In Year 2 as Council Prez, Williams Reshuffles & Puts Transparency on the Menu…
This week Springfield City Council President Marcus Williams released committee assignments for the municipal legislature. Coming days after beginning his second year atop the Council and his fourth term as the Ward 5 Councilor, Williams assignments will reshuffle a number of the legislative panels. However, he also forwarded some substantive changes to special and standing committees.
Williams said the Women’s Committee will become a standing panel, given the doubling of women on the full Council. November’s election saw two more women join the body for a total of four out of 13. The Council President also announced a new committee with a mandate to review and improve resident access to city services. Ward 7 Councilor Tim Allen will chair it. Williams also made forward-looking changes to the COVID-19 committee at-large Councilor Jesse Lederman chairs.
“The City Council will take up a robust agenda this year and subcommittees will play an integral role in providing a platform for city staff and residents to engage in constructive discussion around those issues,” Williams said in a statement this week.
Compared to Congress or even some cities like Holyoke, Springfield City Council committees—often styled as subcommittees—are not especially powerful. It is not practical to indefinitely bottle items up in committee absent considerable effort. A determined and patient councilor can usually force a vote on anything eventually. Several committees such as Finance and General Government are inevitable stops for legislation and financial orders the Council considers.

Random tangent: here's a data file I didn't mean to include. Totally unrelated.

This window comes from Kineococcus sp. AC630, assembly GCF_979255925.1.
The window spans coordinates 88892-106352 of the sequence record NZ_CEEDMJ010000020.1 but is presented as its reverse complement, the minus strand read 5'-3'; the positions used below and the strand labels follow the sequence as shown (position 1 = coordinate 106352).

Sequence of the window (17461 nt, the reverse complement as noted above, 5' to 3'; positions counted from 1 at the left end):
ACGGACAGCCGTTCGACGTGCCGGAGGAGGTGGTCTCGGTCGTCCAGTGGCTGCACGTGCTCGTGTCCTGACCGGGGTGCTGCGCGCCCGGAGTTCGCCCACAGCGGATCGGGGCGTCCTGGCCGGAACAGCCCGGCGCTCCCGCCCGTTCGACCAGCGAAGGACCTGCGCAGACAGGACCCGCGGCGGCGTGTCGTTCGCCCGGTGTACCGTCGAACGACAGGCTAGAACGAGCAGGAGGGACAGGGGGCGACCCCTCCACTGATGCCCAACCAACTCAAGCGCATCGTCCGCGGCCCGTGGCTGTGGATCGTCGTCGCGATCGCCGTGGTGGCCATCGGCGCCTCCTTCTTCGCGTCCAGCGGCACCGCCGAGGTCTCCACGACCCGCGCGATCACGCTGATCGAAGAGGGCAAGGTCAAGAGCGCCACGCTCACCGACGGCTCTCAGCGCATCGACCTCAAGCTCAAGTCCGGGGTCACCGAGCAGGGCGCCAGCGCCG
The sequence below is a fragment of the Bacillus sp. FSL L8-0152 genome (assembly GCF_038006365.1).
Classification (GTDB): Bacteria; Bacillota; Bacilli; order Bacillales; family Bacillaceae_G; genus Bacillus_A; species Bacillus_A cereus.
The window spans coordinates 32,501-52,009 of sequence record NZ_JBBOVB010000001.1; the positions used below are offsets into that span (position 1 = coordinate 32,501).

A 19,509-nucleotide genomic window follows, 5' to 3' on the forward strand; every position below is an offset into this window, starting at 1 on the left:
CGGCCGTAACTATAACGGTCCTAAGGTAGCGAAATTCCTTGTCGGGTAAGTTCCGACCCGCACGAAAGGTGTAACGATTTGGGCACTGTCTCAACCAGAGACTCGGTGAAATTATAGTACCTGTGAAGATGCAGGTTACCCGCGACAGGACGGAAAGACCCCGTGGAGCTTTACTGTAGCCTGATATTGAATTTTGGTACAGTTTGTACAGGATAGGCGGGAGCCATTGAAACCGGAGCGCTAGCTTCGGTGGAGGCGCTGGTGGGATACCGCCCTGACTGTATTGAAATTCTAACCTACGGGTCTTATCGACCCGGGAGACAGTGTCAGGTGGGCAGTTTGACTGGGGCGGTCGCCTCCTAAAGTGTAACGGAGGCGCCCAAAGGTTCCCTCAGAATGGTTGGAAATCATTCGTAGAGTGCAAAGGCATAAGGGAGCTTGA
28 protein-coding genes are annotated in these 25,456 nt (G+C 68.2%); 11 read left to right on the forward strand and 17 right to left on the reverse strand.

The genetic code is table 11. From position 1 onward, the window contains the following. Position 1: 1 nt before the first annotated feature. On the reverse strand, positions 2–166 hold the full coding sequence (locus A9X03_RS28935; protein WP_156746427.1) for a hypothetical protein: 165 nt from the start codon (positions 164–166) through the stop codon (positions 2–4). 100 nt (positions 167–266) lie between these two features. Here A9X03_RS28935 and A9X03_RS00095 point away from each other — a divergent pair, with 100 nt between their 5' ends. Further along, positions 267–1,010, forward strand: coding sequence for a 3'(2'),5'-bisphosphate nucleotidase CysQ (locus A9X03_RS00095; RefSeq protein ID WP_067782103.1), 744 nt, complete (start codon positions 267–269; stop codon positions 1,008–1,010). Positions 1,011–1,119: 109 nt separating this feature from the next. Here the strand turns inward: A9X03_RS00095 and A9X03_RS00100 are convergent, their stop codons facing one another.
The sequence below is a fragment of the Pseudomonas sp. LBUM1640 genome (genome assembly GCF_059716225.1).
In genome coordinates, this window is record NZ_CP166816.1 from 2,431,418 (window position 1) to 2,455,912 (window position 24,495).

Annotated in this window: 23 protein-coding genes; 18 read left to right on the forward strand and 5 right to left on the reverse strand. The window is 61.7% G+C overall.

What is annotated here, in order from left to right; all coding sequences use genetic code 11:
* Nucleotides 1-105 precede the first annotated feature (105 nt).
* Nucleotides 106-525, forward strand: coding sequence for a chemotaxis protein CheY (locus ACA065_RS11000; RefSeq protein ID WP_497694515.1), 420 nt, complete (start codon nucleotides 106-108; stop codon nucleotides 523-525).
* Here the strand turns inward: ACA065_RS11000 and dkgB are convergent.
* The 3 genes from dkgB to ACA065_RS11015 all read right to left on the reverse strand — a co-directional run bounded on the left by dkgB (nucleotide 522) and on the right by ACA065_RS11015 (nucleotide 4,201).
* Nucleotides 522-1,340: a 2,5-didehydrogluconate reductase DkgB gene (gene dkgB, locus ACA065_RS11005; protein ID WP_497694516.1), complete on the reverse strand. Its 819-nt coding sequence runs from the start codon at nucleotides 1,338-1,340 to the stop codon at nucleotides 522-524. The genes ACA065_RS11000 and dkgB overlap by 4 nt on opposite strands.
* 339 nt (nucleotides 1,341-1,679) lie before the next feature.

Ultimately, committees are whatever their chairs make them. Some have slumbered for years under absentee chairs and others become beehives of activity.
In 2022, Williams has laid out some leadership changes and kept other chairs the same.
For example, at-large Councilor Tracye Whitfield will continue to chair the Finance and Civil Rights Committee as she did last year. At-large Councilor Sean Curran still leads the State & Federal Relations Committee. At-large Councilor Justin Hurst, a possible mayoral challenger in 2023, will stay on as the Audit Committee chair. The Elder Affairs Committee shall have Allen as chair for another year.
Ward 2 Councilor Michael Fenton will continue to helm the Council’s casino oversight committee as he has for several years now. No changes are due to the Council’s membership on the Responsible Employer Ordinance (REO) committee. Allen and Ward 3 Councilor Melvin Edwards have spent years on it. Edwards shall chair it for another year.
Lederman, also a possible 2023 mayoral aspirant, will continue to helm the Sustainability & Environment committee as well as the Council’s COVID-19 Response panel.
The coronavirus committee differs somewhat from other committees. It functions like the committee of the whole with no specific members other than its chair. In 2022, Williams added a recovery portfolio to the committee’s ambit. Henceforth, it shall be the COVID-19 Response & Recovery Committee.
While the chairs of these committees stay the same, the other members are switching around. Allen served on Finance and Civil Rights alongside Whitfield in 2021. In 2022, first-term Ward 8 Councilor Zaida Govan will join them on Finance while Ward 6 Councilor Victor Davila will be on Civil Rights with Allen and Whitfield.